Monday morning, former New Hampshire Sen. Judd Gregg—a Republican who was briefly and abortively Barack Obama's choice to run the Commerce Department—published a column that excoriated his party. It was massively popular, as columns excoriating one's own tribe tend to be, especially when the topic is debt limit Mexican standoffs. "The rigid stance will also cause massive collateral damage to all Republicans," wrote Gregg. "Even those who may not support it will be harmed by the label of incompetence that will stick to the whole party as a consequence. The idea is being put forward by people who do not really care what the impact is of a default or a near-default. These are folks who have never governed and are not inclined to do so."
Online, where the column was shared 1,000 times on Facebook, Gregg was not identified as anything but a former senator. He's moved on, though—he runs the Securities Industry and Financial Markets Association. Gregg's panic looks even starker when put next to the letter written by former Michigan Gov. John Engler, a Republican who now runs the Business Roundtable. "Failure to fund the basic business of government and adjust the debt limit in a fiscally responsible manner would risk both the immediate and long-term health of the U.S. economy and could permanently increase borrowing costs," he wrote. "Even a brief government shutdown would have serious economic consequences and default, however temporary, would be calamitous."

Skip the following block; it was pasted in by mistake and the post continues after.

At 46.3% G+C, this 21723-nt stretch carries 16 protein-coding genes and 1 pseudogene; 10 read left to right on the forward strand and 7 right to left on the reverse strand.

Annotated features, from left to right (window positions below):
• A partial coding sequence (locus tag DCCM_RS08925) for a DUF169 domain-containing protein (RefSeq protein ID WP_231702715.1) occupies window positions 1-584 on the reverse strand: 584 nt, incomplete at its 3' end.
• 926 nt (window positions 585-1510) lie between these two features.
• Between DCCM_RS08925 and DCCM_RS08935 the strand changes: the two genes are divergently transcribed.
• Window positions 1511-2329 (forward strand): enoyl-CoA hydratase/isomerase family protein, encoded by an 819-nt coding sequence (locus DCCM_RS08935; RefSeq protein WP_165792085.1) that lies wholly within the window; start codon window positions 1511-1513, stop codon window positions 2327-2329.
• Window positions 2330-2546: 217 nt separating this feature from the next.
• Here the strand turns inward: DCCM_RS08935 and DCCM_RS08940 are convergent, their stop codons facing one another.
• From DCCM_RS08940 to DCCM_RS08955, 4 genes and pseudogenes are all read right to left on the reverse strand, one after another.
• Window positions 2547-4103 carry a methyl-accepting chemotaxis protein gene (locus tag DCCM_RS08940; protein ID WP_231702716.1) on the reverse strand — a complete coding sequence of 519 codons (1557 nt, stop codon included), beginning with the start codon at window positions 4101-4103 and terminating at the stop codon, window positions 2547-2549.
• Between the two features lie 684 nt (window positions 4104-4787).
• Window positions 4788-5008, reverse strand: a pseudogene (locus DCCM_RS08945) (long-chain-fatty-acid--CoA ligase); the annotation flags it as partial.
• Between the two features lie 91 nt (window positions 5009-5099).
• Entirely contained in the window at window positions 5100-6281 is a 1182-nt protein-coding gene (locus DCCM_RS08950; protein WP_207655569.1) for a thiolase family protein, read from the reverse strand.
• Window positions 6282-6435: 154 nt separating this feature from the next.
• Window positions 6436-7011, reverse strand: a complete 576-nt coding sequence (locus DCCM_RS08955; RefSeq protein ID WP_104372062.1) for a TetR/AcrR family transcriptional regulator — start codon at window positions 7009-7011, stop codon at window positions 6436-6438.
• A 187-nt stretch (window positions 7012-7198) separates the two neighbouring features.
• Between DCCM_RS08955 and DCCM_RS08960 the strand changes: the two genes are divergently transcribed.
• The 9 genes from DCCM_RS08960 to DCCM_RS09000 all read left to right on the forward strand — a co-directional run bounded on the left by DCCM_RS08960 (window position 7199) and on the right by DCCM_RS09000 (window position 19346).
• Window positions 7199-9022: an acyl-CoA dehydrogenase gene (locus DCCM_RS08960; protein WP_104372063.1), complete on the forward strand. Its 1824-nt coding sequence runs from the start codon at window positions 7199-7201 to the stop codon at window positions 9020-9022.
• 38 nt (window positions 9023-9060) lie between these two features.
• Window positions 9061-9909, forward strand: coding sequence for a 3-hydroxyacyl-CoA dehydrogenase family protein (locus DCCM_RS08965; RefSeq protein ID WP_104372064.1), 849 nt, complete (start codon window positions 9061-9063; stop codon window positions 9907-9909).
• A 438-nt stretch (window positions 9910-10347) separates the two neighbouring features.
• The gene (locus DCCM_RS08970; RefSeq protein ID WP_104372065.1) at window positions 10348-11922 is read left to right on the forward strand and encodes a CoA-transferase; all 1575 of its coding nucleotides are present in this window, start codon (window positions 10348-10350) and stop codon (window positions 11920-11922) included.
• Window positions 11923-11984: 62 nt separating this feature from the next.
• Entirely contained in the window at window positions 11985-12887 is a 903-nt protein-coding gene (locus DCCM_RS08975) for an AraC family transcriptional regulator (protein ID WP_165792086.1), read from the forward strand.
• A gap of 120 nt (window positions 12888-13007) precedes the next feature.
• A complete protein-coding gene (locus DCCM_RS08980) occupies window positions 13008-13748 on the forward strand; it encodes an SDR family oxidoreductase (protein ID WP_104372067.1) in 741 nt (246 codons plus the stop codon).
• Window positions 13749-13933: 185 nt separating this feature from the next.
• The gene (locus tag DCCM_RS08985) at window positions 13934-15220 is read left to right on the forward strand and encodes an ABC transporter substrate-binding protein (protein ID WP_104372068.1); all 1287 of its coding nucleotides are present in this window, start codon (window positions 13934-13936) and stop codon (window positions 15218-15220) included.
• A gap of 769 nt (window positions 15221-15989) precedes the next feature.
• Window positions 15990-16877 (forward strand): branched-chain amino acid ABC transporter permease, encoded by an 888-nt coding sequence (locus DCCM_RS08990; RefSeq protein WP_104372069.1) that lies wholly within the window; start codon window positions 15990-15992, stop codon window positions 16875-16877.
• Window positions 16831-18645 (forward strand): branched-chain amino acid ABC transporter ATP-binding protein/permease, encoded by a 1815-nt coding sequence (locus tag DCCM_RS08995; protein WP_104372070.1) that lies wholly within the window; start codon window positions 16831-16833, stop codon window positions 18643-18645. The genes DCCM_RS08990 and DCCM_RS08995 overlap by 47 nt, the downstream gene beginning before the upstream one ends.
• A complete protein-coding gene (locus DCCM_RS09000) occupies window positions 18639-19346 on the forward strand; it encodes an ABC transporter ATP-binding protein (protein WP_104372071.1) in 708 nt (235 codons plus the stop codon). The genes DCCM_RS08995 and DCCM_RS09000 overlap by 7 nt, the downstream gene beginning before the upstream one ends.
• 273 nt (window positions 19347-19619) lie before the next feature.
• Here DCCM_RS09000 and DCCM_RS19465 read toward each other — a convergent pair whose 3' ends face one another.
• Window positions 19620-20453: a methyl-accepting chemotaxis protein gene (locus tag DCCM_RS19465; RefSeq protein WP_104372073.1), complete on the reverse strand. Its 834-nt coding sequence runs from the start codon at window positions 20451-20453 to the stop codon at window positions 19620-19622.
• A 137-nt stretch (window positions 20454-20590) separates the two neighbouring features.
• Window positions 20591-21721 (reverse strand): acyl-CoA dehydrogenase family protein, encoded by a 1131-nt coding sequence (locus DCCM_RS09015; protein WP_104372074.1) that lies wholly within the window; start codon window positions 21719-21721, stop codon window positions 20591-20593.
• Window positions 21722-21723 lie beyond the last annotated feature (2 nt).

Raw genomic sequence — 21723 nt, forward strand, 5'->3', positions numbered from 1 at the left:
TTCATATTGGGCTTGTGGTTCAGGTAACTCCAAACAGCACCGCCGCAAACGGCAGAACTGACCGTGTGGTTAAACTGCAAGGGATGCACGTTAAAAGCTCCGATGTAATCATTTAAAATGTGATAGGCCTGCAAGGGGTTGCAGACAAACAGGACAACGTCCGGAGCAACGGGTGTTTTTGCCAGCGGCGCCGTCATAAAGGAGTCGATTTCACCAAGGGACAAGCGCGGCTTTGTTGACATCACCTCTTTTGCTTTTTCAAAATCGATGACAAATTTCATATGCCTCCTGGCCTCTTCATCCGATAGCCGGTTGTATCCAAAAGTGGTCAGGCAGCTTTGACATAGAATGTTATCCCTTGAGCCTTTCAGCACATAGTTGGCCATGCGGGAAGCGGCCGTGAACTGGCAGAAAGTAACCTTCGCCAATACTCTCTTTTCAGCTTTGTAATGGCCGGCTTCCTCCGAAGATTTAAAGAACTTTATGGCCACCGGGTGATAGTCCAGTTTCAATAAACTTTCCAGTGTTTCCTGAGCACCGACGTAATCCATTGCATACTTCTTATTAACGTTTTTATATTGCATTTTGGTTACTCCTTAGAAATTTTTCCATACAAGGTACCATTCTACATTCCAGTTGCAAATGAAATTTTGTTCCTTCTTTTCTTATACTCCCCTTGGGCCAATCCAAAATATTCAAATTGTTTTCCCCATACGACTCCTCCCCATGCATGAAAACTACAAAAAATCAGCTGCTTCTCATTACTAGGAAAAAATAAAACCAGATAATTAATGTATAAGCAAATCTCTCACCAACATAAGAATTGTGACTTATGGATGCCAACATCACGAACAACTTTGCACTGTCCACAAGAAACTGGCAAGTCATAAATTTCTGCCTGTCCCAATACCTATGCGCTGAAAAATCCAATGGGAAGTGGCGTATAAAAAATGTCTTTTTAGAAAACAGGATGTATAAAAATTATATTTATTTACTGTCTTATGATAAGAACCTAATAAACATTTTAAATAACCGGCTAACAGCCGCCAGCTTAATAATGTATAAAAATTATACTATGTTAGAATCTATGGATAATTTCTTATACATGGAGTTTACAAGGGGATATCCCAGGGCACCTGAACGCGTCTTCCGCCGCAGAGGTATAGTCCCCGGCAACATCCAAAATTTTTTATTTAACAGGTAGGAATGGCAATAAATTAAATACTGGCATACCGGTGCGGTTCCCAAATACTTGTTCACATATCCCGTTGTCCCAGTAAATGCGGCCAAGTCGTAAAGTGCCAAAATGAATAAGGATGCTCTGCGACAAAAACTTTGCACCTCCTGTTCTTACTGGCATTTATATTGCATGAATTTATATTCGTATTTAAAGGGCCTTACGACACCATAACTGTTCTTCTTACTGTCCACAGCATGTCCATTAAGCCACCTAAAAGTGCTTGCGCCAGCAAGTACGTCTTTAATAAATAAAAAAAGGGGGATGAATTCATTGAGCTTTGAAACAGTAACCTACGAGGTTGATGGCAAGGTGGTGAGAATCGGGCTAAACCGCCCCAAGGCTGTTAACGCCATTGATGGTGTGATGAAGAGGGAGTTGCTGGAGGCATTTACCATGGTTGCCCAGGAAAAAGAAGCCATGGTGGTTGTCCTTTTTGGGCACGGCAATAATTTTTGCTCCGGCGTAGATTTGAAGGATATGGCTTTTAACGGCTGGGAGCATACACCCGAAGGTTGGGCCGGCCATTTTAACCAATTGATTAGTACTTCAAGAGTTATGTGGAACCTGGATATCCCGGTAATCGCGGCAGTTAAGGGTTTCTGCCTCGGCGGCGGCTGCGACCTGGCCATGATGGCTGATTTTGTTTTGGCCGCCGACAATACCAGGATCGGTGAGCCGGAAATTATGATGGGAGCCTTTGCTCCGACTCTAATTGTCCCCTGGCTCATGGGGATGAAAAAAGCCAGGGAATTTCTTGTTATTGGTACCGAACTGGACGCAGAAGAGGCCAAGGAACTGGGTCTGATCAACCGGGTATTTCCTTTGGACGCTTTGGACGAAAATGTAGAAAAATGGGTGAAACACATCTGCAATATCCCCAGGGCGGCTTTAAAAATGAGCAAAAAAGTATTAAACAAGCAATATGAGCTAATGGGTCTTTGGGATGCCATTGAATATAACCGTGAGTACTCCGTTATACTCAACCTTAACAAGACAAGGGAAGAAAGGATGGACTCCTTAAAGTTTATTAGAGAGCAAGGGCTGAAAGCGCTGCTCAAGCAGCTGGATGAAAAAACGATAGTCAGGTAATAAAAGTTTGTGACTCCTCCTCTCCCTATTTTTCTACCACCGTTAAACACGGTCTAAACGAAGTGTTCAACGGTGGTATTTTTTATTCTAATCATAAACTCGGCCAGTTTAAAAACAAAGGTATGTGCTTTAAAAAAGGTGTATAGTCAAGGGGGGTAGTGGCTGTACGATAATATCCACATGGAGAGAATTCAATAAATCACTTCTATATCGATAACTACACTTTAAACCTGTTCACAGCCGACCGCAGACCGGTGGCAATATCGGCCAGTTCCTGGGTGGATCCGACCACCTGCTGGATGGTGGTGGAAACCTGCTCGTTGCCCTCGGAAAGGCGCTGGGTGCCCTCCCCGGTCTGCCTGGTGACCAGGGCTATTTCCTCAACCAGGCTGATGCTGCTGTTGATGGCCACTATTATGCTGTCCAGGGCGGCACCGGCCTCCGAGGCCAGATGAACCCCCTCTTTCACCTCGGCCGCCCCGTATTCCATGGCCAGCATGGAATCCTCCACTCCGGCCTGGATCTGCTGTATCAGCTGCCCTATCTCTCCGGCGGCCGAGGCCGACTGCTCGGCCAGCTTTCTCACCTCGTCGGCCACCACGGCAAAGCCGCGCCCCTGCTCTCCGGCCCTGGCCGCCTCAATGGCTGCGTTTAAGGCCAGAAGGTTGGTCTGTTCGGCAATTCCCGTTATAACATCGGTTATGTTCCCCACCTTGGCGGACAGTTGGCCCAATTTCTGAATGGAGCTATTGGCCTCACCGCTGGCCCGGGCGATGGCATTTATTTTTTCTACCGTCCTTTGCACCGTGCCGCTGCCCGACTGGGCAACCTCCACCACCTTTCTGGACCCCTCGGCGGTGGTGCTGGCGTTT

Who's listening to them? Most Senate Republicans partly agree with these guys—oh, and with Tim Pawlenty, whose Financial Services Roundtable also wants to keep the government running without any of the demands Presidential Candidate Pawlenty used to make. Within a week, they will help move a continuing resolution that doesn't defund Obamacare. But some of the Republicans ready to punt on this fight are expecting to make and win demands in the debt limit fight.
Pity the Republican who quits politics to become a business lobbyist. He can ask his former colleagues to do what's in the business association's interest, but he's got less oomph than any random staffer at Heritage Action or a blogger at Red State. Tory Newmyer suggests that CEOs might need to run ads against the Republicans who betray them. But so far, if you're a Republican elected in 2010 and re-elected in 2012, you've figured out that you can win the support of a business interest that generally distrusts Democrats and go about ignoring their high-profile cries for regulation or a sequestration fix.
Correction, September 25, 2013: This post originally misspelled Tory Newmyer's last name.